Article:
If the trend continues unabated, even those with deep pockets may shy away
The most expensive smartphone I have bought was the Nexus6P, which was not bundled with telco contracts here when it was launched at the end of 2015.
At that time, it was considered the best Android smartphone in the market, boasting top-line specs and the latest software. So I ponied up the full $1,049 for the premium 128GB version, which was a lot of money to spend on a phone.
Today, paying almost $1,000 for a new flagship is not uncommon, but what is worrying is that such high prices are for phones bundled with a contract.
The latest Samsung Galaxy Note8, which will be released next Friday, is the latest to continue this trend, reflecting the ongoing arms race between manufacturers to squeeze in ever-faster processors, better cameras and perhaps an extra gimmick or two - which all translates to ever-increasing prices for consumers to absorb.
Flagship products understandably command a premium price. But have today's flagship smartphones become too expensive?
Chatter about the Note8 on social media and tech forums is abuzz about the eye-watering $1,398 retail price for the base 64GB model that will be coming to Singapore.
Similarly, the next iPhone, which is expected to be announced next Tuesday, is also likely to be just as pricey, as analysts predict that the base model will start from US$1,000 (S$1,357).
When flagships started to cross the $1,000 threshold in 2014 with the release of the Samsung Galaxy Note 4 ($1,088) and iPhone 6 Plus ($1,148), there were murmurings of phones getting slightly too pricey.
But that was offset by reasonable telco plans, which brought phone prices down to the relatively affordable $600-$700 range.
Today, flagships are inching towards the $1,000 mark even after contract pricing, simply because the phone's base prices are higher. The Note8, for instance, will set you back $1,098 on both Singtel's and M1's cheapest plan at $27.90 and $28 per month respectively.
Phones such as the iPhone 7 Plus have already exceeded that mark, but mostly for the most tricked-out models, such as the 256GB version that retails for $1,588 and goes for just over $1,000 on the cheapest telco plans.
When phones approach such prices, they cross a psychological threshold in the consumer's mind that such devices are a hefty investment, which may give pause even to the most die-hard of fans.
The price comparison is made even starker when such flagships are lined up against the glut of affordable mid-range smartphones in the market, which go for half the price of top-tier flagships but are more than adequate for everyday use.
Modern flagships are fitted with the latest, fastest and shiniest specs to ostensibly justify their high prices. They come with blazing-fast processor chips, coupled with ever-increasing amounts of computing power and crisper displays that invariably use up power at faster rates.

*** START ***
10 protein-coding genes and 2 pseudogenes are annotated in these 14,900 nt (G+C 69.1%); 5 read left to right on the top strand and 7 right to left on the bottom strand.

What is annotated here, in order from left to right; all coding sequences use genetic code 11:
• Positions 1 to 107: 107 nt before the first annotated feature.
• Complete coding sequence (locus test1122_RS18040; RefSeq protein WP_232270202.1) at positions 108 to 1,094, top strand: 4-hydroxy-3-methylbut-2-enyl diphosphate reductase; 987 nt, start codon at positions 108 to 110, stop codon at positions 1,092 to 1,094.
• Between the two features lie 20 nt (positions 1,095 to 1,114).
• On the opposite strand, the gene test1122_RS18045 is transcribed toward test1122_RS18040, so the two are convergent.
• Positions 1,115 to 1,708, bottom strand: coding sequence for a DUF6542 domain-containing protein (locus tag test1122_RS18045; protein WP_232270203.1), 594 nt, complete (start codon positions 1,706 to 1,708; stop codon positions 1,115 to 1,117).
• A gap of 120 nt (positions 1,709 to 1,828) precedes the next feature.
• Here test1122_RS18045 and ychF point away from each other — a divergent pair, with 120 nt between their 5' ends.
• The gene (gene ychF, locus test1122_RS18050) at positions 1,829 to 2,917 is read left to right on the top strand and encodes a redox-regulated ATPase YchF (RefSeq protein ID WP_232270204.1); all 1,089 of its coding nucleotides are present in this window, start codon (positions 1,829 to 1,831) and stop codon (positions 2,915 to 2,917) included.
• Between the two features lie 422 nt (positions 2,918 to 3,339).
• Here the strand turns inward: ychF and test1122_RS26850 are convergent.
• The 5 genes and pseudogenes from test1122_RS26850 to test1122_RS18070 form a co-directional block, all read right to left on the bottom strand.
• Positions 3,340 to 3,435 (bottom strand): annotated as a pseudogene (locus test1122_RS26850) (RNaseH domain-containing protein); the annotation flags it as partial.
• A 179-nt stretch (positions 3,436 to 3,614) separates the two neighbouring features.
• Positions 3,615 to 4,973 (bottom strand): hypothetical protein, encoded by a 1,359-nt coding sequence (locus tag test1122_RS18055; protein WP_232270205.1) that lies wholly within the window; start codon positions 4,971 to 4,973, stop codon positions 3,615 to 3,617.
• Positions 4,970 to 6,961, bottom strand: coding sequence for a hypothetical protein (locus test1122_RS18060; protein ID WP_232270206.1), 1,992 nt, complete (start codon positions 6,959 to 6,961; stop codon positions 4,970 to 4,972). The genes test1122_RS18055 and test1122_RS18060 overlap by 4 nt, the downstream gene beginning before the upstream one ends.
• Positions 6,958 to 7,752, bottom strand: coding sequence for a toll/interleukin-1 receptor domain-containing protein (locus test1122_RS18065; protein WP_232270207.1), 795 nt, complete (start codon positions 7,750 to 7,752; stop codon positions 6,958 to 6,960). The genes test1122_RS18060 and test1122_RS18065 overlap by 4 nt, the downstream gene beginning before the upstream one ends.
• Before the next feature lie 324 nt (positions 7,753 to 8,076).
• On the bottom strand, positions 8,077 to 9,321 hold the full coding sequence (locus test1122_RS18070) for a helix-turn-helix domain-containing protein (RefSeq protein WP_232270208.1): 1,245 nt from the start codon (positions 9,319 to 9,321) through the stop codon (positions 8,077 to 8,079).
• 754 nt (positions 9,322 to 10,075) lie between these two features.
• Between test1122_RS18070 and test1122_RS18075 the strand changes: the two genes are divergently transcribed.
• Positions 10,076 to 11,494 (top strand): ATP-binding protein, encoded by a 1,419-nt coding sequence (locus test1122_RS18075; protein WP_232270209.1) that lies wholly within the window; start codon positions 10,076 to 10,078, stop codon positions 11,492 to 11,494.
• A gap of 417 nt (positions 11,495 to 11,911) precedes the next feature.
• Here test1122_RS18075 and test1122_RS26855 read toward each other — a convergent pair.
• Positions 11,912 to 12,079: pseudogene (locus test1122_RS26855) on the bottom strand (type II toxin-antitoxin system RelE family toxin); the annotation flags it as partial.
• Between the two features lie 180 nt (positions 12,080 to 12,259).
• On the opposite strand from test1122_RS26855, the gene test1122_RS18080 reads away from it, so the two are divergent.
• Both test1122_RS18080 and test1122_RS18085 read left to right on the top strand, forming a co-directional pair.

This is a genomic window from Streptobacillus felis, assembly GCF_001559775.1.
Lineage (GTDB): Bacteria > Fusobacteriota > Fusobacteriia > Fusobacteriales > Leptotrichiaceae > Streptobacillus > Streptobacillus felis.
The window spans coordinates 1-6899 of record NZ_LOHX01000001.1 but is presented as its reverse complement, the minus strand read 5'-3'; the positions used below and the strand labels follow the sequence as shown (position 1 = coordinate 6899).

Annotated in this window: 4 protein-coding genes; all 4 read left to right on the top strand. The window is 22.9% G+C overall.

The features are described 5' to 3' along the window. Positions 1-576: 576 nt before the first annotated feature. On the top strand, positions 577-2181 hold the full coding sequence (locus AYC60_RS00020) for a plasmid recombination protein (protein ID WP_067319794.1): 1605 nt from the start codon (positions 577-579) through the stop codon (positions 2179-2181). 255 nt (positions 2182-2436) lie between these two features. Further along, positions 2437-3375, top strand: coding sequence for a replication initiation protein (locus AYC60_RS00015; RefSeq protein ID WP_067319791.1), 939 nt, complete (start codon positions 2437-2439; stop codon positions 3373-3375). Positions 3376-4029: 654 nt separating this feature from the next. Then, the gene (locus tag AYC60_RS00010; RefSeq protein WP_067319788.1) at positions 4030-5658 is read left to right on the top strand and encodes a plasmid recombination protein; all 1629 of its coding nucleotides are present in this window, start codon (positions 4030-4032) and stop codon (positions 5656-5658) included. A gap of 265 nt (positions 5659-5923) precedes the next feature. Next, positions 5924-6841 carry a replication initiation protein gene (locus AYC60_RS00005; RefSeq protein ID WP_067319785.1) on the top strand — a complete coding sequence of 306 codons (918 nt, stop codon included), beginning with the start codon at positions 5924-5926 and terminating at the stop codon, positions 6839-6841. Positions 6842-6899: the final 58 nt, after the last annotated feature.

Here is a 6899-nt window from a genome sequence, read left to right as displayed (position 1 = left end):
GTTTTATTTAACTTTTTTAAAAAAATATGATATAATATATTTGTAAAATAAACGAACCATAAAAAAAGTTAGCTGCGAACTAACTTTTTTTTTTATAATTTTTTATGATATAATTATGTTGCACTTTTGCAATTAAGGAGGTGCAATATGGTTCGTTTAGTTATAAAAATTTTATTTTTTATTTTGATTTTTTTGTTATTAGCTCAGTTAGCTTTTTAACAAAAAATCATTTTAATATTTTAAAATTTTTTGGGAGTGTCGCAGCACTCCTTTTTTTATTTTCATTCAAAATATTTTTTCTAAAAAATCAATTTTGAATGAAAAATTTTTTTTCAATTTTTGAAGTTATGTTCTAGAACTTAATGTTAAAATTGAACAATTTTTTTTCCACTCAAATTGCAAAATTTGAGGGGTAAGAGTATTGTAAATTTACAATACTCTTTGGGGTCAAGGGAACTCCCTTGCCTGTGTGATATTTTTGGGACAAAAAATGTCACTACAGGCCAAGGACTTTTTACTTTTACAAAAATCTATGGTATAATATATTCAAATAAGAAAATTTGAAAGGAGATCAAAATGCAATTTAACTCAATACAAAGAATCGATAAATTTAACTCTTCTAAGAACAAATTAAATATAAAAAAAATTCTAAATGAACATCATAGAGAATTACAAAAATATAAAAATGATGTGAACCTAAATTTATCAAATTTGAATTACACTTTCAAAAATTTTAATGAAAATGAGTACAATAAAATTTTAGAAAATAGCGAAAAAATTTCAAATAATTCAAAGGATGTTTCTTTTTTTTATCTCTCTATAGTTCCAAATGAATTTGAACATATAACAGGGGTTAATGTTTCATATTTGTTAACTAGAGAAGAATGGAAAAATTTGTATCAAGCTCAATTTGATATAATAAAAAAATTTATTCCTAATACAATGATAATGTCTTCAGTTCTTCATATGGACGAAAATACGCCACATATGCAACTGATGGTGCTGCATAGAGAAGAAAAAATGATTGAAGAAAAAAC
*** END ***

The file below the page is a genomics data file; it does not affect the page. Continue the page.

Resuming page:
But such specs have plateaued as far as everyday use is concerned. You don't need 6GB of RAM to check Facebook or text away on WhatsApp.
App developers know they have to cater to the entire market of smartphone users, so most apps run just as optimally on a mid-range phone as on a flagship.
One concession I'm willing to make is the continual improvement in camera quality.
Most consumers will make use of, and benefit from, a great shooter in the pocket.
There is also the issue of brand loyalty and the smartphone experience, which draws faithful users back to flagships, undeterred by ever-rising prices. But even the most loyal of users have their breaking point.
For some, ponying up thousands of dollars every two years might be a worthwhile expense, given that a phone is something everyone uses every day, and which might be more vital to survival than food or water for many addicts.
But, at the end of the day, smartphones cannot escape the law of capitalism: they are worth as much as people are willing to pay for them.
But, with every hundred-dollar increment on the latest flagships, major phone manufacturers continue to lose a little of their flock who are price-sensitive.
They will need to steady their high price points soon, before flagship prices climb further and alienate even more consumers who stop seeing the value of paying so much for a mobile device.
A version of this article appeared in the print edition of The Straits Times on September 06, 2017, with the headline 'A sore point when prices of flagship smartphones soar'. Print Edition | Subscribe
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